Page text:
At this point, half way through the marathon, I paused to consider my dirndl buying experience last year.  It hit me like  Ralph Macchio (Daniel-son) hit the Zack Morris-esque tough guy at the end of Karate was absolutely as miserable last year as it is right now.  Maybe it was because I was so new to Munich, so excited about Oktoberfest and had KC in toe to assure that each dress I tried was perfect, that I blocked the experience from memory.  Well the memory came flooding back and all I could envision was the larger than life Bavarian woman pulling and tucking and groping and yanking me into each dress.  Throw in the fact that she spoke no English and proceeded to instruct and demand and twirl me around like a marienette, and it surprises me not that I scortched it from memory.

Back to this must have been the lack of employees or other browsers in the dirndl section that day that gave me the wild idea to try my hand at looking the part again.  I'll spare you description of the final 3.  I couldn't get them on and off fast enough.  Of course, before I was finished, a kindly German woman outfitted head to toe in the perfect dirndl attempted to help.  Good news is, I can now express that ich spreche ein bisschen Deutsch, and politely decline any prodding and tugging.  I quickly dumped the dresses in her arms (after re-hanging them, of course...I was raised right!), muttered a hurried 'Danke Shoen' and booked it to the escalator. 

Moments later, I found myself back in the center of the Marienplatz, breathing the crisp air and inciting self anger for getting so worked up.  Oktoberfest's all about the beer and revelry anyway, right?

Monday, May 17, 2010

Shoes and Haikus

These are the 4.5 inch clogs I wore for my (long) travels home a few days ago.  Receiving an intense number of stares whilst trudging through 3 airports in such a heel, I wondered if I was, in fact, insane.

I'm proud of my sanity, for these reasons 3:
1. They were the heaviest shoes I was traveling with, and wearing them saved me the $150.00 overweight fee.

2. Clogs are slip ons, duh.  I've mastered the stripping-down-in-security-line and am now much like a business man breezing through the process, especially when wearing clogs.

3. In more than one fifteen instances I have found myself at odds with the 'kindly' airline personnel, mainly during the check-in process and particularly with Easy-Jet, an airline I can no longer endorse (not that I ever did...).  I find that in situations where I lose my cool, thereby destroying ANY chance of my 5 kilo extra suitcase weight sliding under the radar, that wearing nearly 5 inch heels at least places me at an intimidating height.  I do realize that neither raising my voice nor standing in giant-like stature assist me in any way, shape, or form.  But at least I look cute in the process.

Miu Miu Dove-Print Satin Clogs

Come fly with me please.
Down to Acapulco Bay.
"Chirp chirp" says my feet.

picture via

Friday, April 30, 2010

Lee Greenwood...what a guy!

What a talent.  What a legend.  Right up there with the last 30 minutes of Armageddon, the 'One Shining Moment' montage post NCAA championship game, and the final episode of any long standing TV series, 'God Bless the U.S.A.' never, ever, fails to leave me misty-eyed.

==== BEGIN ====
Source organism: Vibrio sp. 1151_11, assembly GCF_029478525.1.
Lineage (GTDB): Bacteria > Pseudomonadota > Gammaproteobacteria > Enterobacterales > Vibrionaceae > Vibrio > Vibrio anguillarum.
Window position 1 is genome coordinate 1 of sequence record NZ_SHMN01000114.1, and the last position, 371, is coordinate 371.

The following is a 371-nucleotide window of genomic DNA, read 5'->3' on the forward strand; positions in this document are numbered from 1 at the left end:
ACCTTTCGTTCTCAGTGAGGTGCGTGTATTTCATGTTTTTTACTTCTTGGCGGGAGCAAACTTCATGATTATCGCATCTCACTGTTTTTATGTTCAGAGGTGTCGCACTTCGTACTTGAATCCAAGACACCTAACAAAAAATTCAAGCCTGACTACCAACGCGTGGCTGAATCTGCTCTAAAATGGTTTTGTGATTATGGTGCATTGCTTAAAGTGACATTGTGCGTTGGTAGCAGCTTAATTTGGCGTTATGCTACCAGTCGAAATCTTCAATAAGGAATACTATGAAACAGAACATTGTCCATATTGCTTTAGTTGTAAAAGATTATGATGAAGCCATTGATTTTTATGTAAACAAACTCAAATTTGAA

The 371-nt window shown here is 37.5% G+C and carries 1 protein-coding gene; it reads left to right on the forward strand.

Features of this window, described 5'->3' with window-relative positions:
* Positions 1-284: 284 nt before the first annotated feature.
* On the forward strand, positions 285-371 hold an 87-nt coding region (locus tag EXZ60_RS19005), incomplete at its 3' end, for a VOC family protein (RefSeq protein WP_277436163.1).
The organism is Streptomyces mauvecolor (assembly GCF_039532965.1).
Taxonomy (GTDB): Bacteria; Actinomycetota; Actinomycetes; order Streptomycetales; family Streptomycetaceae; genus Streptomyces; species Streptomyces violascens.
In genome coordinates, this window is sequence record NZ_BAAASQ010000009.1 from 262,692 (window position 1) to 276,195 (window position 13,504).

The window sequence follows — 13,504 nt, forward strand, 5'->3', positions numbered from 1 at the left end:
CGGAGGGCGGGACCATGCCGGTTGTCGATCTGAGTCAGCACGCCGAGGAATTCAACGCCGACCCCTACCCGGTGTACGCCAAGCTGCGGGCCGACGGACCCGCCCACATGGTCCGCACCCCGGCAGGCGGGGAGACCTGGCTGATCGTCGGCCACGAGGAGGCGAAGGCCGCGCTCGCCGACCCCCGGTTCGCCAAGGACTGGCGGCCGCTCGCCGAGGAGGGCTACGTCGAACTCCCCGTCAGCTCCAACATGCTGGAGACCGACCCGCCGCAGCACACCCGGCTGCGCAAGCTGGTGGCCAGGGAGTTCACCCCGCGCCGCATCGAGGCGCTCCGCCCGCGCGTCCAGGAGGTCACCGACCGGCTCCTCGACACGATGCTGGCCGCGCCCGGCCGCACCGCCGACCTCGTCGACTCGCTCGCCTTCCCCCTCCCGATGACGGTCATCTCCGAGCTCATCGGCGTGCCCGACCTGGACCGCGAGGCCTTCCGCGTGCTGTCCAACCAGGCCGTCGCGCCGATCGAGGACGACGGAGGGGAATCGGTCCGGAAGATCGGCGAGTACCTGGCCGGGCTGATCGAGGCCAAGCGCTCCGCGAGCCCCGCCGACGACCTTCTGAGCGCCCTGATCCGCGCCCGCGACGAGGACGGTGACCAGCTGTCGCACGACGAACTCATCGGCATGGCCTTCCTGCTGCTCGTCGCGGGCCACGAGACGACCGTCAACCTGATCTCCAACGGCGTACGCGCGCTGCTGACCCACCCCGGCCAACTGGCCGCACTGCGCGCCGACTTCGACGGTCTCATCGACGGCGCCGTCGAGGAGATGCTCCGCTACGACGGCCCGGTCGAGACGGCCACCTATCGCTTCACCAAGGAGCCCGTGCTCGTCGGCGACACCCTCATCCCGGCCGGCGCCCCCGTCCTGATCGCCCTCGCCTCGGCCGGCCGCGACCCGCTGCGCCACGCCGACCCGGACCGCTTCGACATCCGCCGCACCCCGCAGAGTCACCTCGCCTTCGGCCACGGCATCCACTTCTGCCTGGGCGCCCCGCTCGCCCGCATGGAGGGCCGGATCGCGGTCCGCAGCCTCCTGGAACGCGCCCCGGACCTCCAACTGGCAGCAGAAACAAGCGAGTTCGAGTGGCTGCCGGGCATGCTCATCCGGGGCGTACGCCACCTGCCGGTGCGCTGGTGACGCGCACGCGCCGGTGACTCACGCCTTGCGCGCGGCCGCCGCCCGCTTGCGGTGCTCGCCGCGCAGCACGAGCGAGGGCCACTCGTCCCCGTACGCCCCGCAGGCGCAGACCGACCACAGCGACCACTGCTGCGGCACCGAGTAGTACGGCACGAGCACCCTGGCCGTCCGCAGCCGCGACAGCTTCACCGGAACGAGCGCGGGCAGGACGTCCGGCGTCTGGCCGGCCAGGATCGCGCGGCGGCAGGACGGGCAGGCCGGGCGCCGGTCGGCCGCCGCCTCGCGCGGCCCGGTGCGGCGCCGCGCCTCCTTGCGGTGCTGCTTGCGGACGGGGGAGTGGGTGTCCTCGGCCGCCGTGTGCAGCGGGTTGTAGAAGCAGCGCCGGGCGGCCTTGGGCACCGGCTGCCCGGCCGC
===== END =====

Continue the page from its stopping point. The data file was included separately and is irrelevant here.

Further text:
In honor of my forthcoming return to the land of the free and the home of the brave, I've compiled a list of the things I miss most about America.  This list is also my underhanded way of informing those who will be preparing for my arrival of pertinent things to stockpile, where possible.

Without further ado (and in no particular order):

My family.  Plus the new little squirt.

I will be consuming one daily for the duration of my home-stay.


I've had the British version.  They aren't even as good as the ones the above monster coats in a thick layer of sand.

I now have 8 months of life sans microwave one under my belt, but it sure will be nice to pop a bag of popcorn.


Self-serve yogurt emporiums.  Original tart flavor, please.

Chuck-town summer vacay.  Complete with MJ tribute dance parties.

My long lost pals.

A proper chicken cheesesteak.  I will never eat a doner kebab, especially after Bill Bryson described it as looking like something carved from a dead man's leg.

No, no no. NOT the show.  It's on approximately 8 times a day in England.  This is just the easiest representation of friends, generally.  Since I couldn't put a picture of everyone of my friends I miss, this will have to do :)

Getting manicures and pedicures, particularly with friends.  I'm certain you can get mani/peds in Europe, I just never really cared to do it.

And there you have it.  A long list of pictures to pump me up for my time stateside.  I simply cannot wait.  Until then, I will enjoy England/Germany - I certainly don't take them for granted!

Thursday, April 29, 2010


So today I had my first, true Primark experience.  Since it's likely that you are as oblivious to the retail giant as I was a mere 3 months ago, allow me to elaborate: Walmart and the Dollar General conceive; the love child closely resembling Forever 21 with a chav swagger.

To be fair, that's probably a bit harsh.  I should not discriminate against budget friendly apparel providers as I will scour the bins and racks with the best of's actually a challenging and fulfilling pastime.  As are, uh, plenty of intellectually superior activities in which I partake, but that's neither here nor there...